“The themes and tropes that interest, inspire or worry us are timeless”
At her historical fiction blog, A Writer of History, author and blogger M.K.Tod (Mary) recently posed a series of questions to readers, and bloggers on the subject of what constitutes successful historical fiction.
The questions posed by Mary were:
- What’s your definition of successful historical fiction?
- What attributes are most important to you when designating a novel ‘successful historical fiction’.
- Which authors do you think create the most successful historical fiction? (please restrict yourself to a small number of authors!)
- What makes these particular authors stand out?
- In your opinion, what aspects prevent a novel from being designated successful historical fiction?
- Are famous people essential to successful historical fiction?
- Does successful historical fiction have to say something relevant to today’s conditions?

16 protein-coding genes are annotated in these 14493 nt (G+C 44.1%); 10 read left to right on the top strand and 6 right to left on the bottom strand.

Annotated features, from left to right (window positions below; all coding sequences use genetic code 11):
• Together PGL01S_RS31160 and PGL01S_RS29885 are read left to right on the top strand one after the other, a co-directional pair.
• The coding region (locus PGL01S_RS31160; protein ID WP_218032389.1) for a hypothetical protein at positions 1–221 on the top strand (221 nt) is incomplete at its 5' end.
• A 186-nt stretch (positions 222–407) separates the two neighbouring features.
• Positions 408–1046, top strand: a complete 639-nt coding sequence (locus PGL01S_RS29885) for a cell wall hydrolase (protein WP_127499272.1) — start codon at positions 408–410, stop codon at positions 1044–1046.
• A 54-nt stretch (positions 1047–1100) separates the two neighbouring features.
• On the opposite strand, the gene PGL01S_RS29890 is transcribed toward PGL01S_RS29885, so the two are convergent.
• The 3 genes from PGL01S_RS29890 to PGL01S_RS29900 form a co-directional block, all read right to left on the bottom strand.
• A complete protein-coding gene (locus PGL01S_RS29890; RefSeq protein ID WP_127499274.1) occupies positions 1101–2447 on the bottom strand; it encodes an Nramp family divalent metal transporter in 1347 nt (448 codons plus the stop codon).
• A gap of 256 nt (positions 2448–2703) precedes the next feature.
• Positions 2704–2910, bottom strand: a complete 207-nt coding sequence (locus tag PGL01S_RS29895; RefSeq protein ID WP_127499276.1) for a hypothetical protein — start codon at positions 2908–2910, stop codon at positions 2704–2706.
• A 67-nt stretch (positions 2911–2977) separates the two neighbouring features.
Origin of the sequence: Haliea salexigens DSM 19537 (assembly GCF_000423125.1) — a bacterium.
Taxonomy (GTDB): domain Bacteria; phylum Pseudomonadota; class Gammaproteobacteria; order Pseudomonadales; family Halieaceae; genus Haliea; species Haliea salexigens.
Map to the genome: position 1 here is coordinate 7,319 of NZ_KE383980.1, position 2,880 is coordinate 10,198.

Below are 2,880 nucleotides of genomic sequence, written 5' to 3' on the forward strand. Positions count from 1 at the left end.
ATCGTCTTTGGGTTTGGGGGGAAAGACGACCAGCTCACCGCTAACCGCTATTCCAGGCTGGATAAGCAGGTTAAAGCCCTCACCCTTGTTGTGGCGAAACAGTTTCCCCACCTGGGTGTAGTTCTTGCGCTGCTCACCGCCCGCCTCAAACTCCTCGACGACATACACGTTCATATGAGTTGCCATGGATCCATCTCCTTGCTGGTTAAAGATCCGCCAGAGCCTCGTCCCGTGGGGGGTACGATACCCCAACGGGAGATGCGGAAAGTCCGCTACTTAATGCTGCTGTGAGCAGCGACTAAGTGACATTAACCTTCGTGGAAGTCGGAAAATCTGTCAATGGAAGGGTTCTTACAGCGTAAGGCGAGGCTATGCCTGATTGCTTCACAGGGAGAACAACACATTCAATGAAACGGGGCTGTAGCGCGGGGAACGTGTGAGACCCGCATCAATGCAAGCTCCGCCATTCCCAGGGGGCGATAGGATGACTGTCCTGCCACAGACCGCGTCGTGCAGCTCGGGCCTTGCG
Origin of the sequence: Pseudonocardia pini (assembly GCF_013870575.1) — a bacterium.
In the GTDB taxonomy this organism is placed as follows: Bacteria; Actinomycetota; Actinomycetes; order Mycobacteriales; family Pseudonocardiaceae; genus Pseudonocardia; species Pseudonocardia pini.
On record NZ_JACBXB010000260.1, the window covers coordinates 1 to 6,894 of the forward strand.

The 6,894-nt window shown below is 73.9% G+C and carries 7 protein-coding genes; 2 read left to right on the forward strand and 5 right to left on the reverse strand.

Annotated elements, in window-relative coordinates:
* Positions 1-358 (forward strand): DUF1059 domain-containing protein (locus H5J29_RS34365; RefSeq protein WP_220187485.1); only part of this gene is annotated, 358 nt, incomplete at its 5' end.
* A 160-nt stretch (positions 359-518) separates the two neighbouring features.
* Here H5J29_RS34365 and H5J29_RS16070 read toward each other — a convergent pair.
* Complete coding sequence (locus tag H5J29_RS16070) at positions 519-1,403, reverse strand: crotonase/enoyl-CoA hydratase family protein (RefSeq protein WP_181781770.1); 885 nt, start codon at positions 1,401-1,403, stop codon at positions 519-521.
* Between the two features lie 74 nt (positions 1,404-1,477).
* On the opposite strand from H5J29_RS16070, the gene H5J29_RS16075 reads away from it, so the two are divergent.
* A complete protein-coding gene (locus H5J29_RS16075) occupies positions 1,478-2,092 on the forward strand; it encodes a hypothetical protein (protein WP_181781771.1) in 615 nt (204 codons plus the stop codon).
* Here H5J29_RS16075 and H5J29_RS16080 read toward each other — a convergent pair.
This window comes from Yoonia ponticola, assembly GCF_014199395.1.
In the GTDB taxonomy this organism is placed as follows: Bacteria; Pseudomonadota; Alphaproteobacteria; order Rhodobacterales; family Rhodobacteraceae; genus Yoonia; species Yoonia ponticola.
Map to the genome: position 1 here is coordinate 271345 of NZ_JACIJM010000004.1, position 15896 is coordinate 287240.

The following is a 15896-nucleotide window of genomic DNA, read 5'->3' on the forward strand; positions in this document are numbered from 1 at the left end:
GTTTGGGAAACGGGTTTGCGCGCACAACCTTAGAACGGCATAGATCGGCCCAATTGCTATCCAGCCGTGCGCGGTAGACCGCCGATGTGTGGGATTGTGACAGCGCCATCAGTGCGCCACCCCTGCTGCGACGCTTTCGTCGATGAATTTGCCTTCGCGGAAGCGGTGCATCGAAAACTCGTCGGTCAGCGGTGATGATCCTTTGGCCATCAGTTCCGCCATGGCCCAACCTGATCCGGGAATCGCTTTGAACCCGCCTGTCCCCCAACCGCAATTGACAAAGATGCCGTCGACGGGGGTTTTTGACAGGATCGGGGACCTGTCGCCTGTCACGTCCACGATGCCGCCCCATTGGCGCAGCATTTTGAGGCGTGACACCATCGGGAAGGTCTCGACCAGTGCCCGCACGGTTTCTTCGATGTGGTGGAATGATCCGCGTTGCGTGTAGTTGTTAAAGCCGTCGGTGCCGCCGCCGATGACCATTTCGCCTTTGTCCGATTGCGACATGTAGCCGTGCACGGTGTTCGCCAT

- What role does research play in successful historical fiction?
- In your opinion, how are these elements critical to successful historical fiction? Characters. Setting. Plot. Conflict. Dialogue. World building. Themes.
- Do you judge historical fiction differently from contemporary fiction?
I took up the challenge, and you can read my interview here.
If historical fiction is your thing, it’s fascinating to read the other responses to Mary’s questions, from a range of historical fiction authors. Such a seemingly simple question as “How do you define historical fiction?” is so difficult to pin down; my answer boils down to, “it depends!”
Mary has promised to pull together some insights from her series of interviews, which I look forward to reading and will post a link to here.